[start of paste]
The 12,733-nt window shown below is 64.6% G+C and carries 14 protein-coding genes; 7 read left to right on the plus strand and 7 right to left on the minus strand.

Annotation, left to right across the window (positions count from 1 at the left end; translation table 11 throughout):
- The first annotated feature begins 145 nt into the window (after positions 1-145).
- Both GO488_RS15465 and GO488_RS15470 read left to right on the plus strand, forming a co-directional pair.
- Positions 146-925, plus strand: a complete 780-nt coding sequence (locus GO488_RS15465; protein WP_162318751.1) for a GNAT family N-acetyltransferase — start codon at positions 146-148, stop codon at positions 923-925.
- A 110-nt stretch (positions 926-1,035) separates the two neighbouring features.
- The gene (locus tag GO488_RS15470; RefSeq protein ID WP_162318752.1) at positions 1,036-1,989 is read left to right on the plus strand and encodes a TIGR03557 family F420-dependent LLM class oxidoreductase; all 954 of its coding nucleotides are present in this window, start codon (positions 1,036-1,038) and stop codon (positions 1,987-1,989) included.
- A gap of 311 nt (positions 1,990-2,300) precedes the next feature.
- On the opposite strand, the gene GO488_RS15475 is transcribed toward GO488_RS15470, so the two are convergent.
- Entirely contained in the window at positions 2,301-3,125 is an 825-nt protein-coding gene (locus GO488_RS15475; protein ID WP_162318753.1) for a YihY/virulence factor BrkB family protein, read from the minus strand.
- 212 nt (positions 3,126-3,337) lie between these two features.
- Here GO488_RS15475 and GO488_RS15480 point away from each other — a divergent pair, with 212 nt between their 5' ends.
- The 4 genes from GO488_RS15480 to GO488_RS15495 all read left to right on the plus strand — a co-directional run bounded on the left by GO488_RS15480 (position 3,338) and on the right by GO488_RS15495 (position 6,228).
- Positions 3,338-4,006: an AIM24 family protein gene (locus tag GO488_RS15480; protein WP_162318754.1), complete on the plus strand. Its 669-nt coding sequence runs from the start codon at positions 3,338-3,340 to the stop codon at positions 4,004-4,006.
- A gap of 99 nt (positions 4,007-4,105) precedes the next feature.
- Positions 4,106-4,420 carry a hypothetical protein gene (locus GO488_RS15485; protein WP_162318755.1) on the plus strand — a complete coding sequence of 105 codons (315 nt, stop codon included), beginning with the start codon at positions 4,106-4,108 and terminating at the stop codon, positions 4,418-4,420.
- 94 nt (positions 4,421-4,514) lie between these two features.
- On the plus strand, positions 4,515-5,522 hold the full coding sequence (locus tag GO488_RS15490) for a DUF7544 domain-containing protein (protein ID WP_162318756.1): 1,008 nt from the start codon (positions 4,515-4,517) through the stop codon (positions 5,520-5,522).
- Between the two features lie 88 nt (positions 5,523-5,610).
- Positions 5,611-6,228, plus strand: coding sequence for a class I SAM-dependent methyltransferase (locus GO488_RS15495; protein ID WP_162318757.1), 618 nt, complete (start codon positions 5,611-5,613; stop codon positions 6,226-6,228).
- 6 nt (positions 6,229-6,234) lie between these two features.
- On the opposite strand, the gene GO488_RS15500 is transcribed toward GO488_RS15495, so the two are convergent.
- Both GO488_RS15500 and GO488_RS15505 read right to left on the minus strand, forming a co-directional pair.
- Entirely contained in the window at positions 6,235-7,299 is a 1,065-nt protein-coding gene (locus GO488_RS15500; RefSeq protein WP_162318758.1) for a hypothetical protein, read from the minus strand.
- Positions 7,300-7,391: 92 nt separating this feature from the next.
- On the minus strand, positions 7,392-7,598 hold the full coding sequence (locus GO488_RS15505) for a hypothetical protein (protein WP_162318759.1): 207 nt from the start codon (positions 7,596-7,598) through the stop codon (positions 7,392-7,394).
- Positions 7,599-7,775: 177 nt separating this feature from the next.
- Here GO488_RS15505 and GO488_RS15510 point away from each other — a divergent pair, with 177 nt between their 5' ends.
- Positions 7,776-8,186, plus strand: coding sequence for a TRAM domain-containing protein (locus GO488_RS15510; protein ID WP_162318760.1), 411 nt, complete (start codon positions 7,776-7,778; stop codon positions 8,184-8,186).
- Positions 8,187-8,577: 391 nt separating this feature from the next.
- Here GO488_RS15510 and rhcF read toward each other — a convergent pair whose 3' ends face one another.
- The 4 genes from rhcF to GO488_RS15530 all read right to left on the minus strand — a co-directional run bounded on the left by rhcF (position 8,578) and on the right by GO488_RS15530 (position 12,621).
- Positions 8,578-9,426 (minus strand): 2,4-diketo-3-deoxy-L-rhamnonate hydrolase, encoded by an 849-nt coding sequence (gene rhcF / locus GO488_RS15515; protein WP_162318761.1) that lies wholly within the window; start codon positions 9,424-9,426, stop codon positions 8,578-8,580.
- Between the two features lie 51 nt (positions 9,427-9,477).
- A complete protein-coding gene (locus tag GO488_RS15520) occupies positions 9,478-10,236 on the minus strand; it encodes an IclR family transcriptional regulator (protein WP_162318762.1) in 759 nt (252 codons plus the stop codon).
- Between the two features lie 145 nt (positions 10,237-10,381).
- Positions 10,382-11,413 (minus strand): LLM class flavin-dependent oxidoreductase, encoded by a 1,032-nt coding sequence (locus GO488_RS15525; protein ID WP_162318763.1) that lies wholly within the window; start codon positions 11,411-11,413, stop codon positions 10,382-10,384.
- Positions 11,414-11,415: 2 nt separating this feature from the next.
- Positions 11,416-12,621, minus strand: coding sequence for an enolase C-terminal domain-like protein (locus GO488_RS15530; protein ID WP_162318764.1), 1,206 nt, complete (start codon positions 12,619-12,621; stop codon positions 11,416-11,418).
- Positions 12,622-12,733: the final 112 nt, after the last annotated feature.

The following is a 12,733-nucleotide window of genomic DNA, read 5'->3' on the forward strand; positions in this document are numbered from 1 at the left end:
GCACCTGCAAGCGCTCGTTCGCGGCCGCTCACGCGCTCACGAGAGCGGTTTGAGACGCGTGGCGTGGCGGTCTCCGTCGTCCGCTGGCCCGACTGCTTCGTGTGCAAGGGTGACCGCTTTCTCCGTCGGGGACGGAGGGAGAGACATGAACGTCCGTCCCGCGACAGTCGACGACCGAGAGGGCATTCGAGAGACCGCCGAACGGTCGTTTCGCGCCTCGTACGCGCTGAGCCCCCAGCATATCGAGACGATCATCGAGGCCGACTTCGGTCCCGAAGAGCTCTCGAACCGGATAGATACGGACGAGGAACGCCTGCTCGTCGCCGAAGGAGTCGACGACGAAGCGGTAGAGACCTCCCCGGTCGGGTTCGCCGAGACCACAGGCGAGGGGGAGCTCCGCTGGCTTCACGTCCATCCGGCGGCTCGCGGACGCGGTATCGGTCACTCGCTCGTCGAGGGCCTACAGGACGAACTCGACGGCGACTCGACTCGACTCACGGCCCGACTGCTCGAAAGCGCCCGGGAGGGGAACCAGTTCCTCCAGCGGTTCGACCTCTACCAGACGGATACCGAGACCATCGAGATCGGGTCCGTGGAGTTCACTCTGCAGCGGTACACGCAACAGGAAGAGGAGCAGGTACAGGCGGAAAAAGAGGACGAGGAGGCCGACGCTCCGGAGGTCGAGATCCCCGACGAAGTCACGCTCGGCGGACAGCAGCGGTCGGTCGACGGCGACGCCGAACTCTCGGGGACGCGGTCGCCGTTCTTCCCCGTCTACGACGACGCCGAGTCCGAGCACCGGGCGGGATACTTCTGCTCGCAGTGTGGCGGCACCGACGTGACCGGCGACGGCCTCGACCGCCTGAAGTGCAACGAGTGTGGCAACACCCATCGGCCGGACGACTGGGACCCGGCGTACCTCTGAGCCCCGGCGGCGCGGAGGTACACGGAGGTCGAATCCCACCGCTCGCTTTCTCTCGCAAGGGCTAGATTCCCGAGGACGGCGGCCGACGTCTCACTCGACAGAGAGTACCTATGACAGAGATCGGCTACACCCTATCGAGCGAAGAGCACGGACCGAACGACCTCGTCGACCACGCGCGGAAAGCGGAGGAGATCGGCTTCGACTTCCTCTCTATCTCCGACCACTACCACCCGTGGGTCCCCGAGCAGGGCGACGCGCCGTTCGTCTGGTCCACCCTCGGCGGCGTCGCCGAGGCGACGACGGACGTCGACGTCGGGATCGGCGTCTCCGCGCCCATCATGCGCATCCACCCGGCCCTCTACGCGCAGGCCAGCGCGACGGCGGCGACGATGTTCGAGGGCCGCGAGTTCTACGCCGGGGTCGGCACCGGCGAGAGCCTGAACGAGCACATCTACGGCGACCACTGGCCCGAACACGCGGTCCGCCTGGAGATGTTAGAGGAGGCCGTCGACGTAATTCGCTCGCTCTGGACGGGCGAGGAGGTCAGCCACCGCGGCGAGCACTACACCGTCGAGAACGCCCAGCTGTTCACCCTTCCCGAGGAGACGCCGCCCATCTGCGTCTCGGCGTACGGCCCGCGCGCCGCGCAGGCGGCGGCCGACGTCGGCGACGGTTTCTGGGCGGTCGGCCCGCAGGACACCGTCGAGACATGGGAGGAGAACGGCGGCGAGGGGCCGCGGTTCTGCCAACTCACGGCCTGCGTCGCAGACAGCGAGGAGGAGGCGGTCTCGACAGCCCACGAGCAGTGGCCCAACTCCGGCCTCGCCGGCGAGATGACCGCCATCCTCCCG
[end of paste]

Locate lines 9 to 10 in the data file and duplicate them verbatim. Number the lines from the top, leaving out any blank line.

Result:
- On the opposite strand, the gene GO488_RS15475 is transcribed toward GO488_RS15470, so the two are convergent.
- Entirely contained in the window at positions 2,301-3,125 is an 825-nt protein-coding gene (locus GO488_RS15475; protein ID WP_162318753.1) for a YihY/virulence factor BrkB family protein, read from the minus strand.